Fresh snow shuts down British airports, trains
Britain's transport links with the rest of the world were disrupted by the early winter snowfall as key airports closed Wednesday and international Eurostar train services were cut.
London Gatwick Airport, Europe's eighth busiest passenger air hub, was closed until at least 6:00 am (0600 GMT) Thursday as staff worked on clearing the two runways.
Amid the earliest widespread snowfall of a British winter since 1993, Edinburgh Airport, Scotland's busiest, was shut again due to heavy snow showers overnight, while London City Airport had cancellations and delays.
A spokeswoman for Gatwick said they had about six inches (15 centimetres) of snow to clear.
"We brought in extra people to try to clear the runway. We had a vast army of people. But as fast as they were clearing the snow, the quicker it settled again," she said.
Eurostar, which operates high-speed passenger trains linking London with Paris and Brussels, said precautionary speed restrictions would result in delays, with the knock-on effect that some services would be cancelled.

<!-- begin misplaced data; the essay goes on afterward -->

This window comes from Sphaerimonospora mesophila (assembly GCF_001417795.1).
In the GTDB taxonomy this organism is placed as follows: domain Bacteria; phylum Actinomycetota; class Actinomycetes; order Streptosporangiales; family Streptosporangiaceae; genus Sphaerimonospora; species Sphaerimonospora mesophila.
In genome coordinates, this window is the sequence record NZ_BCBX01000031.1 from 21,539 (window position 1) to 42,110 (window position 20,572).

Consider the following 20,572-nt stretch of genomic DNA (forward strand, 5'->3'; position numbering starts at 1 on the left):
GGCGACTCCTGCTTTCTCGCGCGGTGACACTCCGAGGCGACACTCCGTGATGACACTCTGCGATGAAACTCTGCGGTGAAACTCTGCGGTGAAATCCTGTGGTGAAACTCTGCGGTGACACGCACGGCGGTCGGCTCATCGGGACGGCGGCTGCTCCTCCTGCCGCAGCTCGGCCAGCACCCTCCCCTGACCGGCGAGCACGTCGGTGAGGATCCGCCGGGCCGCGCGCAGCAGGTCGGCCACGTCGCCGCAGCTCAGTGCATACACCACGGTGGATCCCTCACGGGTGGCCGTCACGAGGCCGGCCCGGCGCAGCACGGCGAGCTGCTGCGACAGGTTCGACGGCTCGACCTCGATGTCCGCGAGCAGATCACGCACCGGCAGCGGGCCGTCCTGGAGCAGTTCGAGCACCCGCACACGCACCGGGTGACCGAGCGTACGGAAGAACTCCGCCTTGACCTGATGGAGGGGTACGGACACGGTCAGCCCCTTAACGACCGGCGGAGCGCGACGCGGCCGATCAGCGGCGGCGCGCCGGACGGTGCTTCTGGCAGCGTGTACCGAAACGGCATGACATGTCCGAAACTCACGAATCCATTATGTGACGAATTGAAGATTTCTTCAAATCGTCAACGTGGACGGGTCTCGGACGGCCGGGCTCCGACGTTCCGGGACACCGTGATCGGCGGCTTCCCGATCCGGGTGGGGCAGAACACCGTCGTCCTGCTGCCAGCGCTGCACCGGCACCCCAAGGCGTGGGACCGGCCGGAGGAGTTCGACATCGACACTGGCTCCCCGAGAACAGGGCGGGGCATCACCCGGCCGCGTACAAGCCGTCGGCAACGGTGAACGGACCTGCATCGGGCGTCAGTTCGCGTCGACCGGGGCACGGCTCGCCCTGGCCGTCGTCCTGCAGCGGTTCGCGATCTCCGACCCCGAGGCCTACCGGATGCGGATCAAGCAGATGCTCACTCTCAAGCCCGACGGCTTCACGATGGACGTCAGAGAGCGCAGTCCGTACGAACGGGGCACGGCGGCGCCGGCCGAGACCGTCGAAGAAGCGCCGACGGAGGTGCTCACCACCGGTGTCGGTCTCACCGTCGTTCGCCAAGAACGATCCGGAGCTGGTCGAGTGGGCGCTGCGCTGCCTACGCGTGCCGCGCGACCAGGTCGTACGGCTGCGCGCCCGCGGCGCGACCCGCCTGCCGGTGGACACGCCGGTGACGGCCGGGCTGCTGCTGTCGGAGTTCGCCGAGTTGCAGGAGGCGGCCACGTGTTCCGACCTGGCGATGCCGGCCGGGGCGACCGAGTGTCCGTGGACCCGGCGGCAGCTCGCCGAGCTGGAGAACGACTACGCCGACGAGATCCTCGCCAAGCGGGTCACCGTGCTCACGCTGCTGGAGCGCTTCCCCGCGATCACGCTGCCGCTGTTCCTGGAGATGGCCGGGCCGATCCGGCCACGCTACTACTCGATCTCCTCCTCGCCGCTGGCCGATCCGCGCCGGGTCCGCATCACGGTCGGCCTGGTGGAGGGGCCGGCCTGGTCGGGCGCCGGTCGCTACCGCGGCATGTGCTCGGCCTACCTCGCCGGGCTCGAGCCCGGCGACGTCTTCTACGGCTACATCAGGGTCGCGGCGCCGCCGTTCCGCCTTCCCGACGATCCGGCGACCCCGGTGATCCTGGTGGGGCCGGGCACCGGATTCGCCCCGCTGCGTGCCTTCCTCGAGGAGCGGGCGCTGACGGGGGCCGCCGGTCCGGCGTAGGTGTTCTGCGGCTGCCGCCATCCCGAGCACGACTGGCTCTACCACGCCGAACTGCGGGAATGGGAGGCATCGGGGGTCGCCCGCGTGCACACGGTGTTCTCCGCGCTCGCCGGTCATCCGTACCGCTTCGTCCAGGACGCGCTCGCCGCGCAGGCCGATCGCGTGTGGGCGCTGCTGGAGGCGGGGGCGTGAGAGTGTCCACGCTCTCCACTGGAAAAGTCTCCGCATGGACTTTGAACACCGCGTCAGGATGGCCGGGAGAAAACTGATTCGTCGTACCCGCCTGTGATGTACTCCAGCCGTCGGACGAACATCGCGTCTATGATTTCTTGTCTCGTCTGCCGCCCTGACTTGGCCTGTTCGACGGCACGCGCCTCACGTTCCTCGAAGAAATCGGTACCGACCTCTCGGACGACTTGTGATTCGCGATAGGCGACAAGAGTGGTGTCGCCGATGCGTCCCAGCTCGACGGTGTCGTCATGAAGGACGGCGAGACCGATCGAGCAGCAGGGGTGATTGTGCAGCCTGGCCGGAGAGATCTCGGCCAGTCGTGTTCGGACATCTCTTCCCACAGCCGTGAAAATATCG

Two trains between London and Brussels and four between London and Paris were scrapped, with further cancellations planned for Thursday.
Across the country, train services between major cities like Liverpool and Sheffield were unable to run, while commuter services into London were also facing severe disruption.
Key trunk roads nationwide were also blocked. On the M25, the London orbital motorway, the eastern bridge over the River Thames was shut, while sections of the route were also blocked.
There were severe delays on the M1 and A1 main routes linking London with the north.
In Scotland, the Forth Road Bridge connecting Edinburgh with the north was closed.
An overnight low of minus 19.8 degrees Celsius (minus 3.6 degrees Fahrenheit) was recorded in Altnaharra in the Scottish Highlands, with temperatures expected to remain below freezing across Scotland on Wednesday.
The joint lowest temperature ever recorded in Britain -- minus 27.2C (minus 17F) -- was set at Altnaharra.
Hundreds of schools across Britain remained closed.
Forecasters warned that the weather would not improve until Friday, with more snow to come over the weekend.
Between four and six inches (10 and 15 centimetres) of snow was predicted to fall in higher areas.
Insurer RSA estimated that the bad weather could cost the British economy up to 1.2 billion pounds (1.9 billion dollars, 2.3 billion euros) a day, with retailers and the restaurant and bar industries likely to be the worst affected.
RSA director David Greaves said: "Bad weather in the run-up to Christmas will have a major impact on the UK's economy and could lead to significant losses for already struggling businesses."
© 2010 AFP